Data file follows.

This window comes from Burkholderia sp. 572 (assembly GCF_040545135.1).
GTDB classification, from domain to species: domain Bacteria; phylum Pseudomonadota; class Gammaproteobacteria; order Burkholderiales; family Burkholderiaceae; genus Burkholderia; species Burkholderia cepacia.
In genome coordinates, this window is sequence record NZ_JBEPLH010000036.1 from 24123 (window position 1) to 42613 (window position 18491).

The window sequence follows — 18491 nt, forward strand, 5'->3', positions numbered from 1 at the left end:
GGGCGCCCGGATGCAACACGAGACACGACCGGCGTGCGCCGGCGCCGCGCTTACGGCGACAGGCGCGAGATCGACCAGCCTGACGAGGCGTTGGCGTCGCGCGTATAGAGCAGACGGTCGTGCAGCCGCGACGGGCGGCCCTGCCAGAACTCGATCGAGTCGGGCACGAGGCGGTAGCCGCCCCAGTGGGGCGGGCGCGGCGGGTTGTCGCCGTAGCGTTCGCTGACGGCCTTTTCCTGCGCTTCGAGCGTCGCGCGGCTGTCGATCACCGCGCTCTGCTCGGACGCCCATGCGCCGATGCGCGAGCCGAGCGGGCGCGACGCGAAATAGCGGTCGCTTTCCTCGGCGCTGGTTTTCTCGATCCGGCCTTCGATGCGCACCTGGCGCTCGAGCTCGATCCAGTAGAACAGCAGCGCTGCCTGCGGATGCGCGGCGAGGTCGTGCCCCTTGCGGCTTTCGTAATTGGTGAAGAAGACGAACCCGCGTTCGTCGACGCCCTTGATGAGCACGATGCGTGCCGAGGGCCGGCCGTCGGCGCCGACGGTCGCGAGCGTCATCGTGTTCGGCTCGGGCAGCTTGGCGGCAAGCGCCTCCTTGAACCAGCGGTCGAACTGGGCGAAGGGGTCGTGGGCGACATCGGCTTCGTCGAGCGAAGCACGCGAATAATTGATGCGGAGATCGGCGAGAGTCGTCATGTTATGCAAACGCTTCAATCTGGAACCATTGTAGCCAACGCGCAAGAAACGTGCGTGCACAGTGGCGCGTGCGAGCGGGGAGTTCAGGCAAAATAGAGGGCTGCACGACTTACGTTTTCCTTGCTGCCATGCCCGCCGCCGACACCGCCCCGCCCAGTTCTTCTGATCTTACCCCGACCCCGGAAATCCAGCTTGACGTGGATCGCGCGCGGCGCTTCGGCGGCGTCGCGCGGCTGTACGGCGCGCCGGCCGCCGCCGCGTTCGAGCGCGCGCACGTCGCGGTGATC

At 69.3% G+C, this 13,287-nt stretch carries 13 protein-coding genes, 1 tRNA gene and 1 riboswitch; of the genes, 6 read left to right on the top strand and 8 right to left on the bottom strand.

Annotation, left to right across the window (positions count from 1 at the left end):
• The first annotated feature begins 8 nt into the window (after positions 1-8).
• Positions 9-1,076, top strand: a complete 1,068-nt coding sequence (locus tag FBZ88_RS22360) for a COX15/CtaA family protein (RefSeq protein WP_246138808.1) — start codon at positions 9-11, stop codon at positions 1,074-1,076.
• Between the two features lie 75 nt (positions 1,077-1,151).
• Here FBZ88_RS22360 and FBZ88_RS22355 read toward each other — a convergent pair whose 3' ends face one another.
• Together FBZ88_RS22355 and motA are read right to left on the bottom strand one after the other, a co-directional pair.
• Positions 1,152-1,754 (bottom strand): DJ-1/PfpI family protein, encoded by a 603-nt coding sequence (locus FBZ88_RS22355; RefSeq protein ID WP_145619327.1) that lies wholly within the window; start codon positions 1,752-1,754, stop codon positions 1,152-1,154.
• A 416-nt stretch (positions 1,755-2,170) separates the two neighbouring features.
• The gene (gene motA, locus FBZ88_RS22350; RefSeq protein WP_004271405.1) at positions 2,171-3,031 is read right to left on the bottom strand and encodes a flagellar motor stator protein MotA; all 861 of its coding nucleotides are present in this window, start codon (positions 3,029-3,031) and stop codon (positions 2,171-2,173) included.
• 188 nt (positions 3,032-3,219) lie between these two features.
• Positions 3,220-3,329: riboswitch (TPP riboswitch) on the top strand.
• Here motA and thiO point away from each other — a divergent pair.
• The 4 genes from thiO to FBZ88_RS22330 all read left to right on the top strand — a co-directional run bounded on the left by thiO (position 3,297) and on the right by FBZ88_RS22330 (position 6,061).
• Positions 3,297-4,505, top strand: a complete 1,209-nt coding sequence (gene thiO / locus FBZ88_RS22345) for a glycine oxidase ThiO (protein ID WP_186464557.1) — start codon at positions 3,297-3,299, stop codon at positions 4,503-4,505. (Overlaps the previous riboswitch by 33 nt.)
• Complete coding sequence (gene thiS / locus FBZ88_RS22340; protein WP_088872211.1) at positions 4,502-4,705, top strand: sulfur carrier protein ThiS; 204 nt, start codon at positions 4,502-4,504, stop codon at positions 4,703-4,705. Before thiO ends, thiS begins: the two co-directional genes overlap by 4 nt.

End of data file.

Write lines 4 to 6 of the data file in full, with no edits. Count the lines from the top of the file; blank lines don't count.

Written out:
The window sequence follows — 18491 nt, forward strand, 5'->3', positions numbered from 1 at the left end:
GGGCGCCCGGATGCAACACGAGACACGACCGGCGTGCGCCGGCGCCGCGCTTACGGCGACAGGCGCGAGATCGACCAGCCTGACGAGGCGTTGGCGTCGCGCGTATAGAGCAGACGGTCGTGCAGCCGCGACGGGCGGCCCTGCCAGAACTCGATCGAGTCGGGCACGAGGCGGTAGCCGCCCCAGTGGGGCGGGCGCGGCGGGTTGTCGCCGTAGCGTTCGCTGACGGCCTTTTCCTGCGCTTCGAGCGTCGCGCGGCTGTCGATCACCGCGCTCTGCTCGGACGCCCATGCGCCGATGCGCGAGCCGAGCGGGCGCGACGCGAAATAGCGGTCGCTTTCCTCGGCGCTGGTTTTCTCGATCCGGCCTTCGATGCGCACCTGGCGCTCGAGCTCGATCCAGTAGAACAGCAGCGCTGCCTGCGGATGCGCGGCGAGGTCGTGCCCCTTGCGGCTTTCGTAATTGGTGAAGAAGACGAACCCGCGTTCGTCGACGCCCTTGATGAGCACGATGCGTGCCGAGGGCCGGCCGTCGGCGCCGACGGTCGCGAGCGTCATCGTGTTCGGCTCGGGCAGCTTGGCGGCAAGCGCCTCCTTGAACCAGCGGTCGAACTGGGCGAAGGGGTCGTGGGCGACATCGGCTTCGTCGAGCGAAGCACGCGAATAATTGATGCGGAGATCGGCGAGAGTCGTCATGTTATGCAAACGCTTCAATCTGGAACCATTGTAGCCAACGCGCAAGAAACGTGCGTGCACAGTGGCGCGTGCGAGCGGGGAGTTCAGGCAAAATAGAGGGCTGCACGACTTACGTTTTCCTTGCTGCCATGCCCGCCGCCGACACCGCCCCGCCCAGTTCTTCTGATCTTACCCCGACCCCGGAAATCCAGCTTGACGTGGATCGCGCGCGGCGCTTCGGCGGCGTCGCGCGGCTGTACGGCGCGCCGGCCGCCGCCGCGTTCGAGCGCGCGCACGTCGCGGTGATC

At 69.3% G+C, this 13,287-nt stretch carries 13 protein-coding genes, 1 tRNA gene and 1 riboswitch; of the genes, 6 read left to right on the top strand and 8 right to left on the bottom strand.